A Swiss MP has accused the Turkish government of passing off olive oil plundered from Syria as Turkish in order to sell it in European Union countries, including Spain.
Bernhard Guhl of Switzerland’s Conservative Democratic Party has alerted the Swiss government to the possibility of olive oil seized as loot from the conflict in Syria entering the European Union single market falsely labelled as Turkish, with the aim of financing militias backed by Ankara.
“In Turkish-occupied Afrin, the olive groves are being pillaged by both Turkish forces and the militias they support. The olives they steal have been sold to Spain, and the sale will continue,” Mr Guhl claimed.
He made the claims in a motion presented before Switzerland’s national parliament in which he asked what action was being taken to investigate the trade and revenues potentially deriving from it.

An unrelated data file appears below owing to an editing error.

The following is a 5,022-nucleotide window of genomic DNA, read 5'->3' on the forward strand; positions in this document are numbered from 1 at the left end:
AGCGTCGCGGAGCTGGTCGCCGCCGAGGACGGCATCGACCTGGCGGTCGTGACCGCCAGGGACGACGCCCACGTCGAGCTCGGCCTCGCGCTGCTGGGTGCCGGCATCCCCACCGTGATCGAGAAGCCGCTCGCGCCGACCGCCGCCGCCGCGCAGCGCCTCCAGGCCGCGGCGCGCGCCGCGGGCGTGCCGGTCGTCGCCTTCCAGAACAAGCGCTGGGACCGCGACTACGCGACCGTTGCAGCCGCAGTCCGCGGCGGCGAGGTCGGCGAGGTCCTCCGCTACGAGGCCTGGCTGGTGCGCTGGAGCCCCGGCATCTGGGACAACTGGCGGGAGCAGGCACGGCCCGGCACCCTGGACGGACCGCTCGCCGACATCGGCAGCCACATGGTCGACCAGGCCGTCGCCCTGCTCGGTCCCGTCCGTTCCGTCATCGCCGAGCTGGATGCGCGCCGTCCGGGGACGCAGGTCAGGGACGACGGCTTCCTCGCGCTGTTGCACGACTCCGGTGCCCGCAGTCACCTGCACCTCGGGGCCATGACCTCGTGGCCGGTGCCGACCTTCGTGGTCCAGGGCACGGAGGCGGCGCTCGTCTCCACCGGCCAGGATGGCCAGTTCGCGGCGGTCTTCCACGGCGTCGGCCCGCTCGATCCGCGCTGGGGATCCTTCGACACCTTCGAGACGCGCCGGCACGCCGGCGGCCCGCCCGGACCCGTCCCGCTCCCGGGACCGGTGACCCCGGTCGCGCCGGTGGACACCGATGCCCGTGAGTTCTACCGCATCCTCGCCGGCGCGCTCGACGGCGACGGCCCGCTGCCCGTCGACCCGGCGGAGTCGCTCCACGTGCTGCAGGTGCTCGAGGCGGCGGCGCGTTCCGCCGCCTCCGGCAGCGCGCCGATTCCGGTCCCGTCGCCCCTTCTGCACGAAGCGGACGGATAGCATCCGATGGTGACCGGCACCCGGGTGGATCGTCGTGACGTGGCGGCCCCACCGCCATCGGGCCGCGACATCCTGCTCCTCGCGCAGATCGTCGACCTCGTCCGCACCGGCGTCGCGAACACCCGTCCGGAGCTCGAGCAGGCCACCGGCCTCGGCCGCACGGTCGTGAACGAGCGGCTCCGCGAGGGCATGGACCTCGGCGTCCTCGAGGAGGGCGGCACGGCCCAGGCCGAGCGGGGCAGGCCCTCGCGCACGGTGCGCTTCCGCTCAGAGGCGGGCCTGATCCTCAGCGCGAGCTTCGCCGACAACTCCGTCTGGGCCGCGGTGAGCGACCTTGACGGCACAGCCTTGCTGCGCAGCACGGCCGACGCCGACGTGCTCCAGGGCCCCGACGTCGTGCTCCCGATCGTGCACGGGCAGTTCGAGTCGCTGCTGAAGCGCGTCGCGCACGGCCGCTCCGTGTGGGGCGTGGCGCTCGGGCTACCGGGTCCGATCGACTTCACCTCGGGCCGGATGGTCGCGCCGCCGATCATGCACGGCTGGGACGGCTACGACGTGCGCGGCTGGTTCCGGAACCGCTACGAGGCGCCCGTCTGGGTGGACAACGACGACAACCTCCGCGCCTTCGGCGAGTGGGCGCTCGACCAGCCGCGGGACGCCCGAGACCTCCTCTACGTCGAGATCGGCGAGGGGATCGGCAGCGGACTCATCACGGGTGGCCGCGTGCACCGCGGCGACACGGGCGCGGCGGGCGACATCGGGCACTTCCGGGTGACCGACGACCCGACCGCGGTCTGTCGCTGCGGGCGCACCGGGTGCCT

The Turkish-backed Free Syrian Army forces took the city of Afrin in northern Syria, south of the Turkish border, from Kurdish militias in March 2018.
According to Spanish online newspaper Público, the Turkish government is using a number of intermediary companies to export olive oil seized from former Kurdish-held areas into Spain.
Público quotes a dossier on the alleged looting of olive oil from the Afrin area that states the haul from last year’s crop could be worth around €70 million (£62 million) in the Spanish wholesale market, with a quarter of revenues due to be handed to FSA militias.
Turkey’s agriculture minister, Bekir Pakdemirli, has been quoted in the Turkish media as saying that his government planned to claim the olive oil being produced in Afrin to stop it falling into the hands of Kurdish forces that Ankara considers to be separatist terrorists.
“It doesn’t matter if the final destination is Spain or Germany but, I believe it is very important that the country or countries concerned launch a criminal investigation to determine whether companies are trading in stolen olives or olive oil,” Mr Guhl told Público.
Turkey is the third-largest external source of imported olive oil into the EU behind Tunisia and Morocco.
The Telegraph approached Spain’s agriculture ministry for a response.
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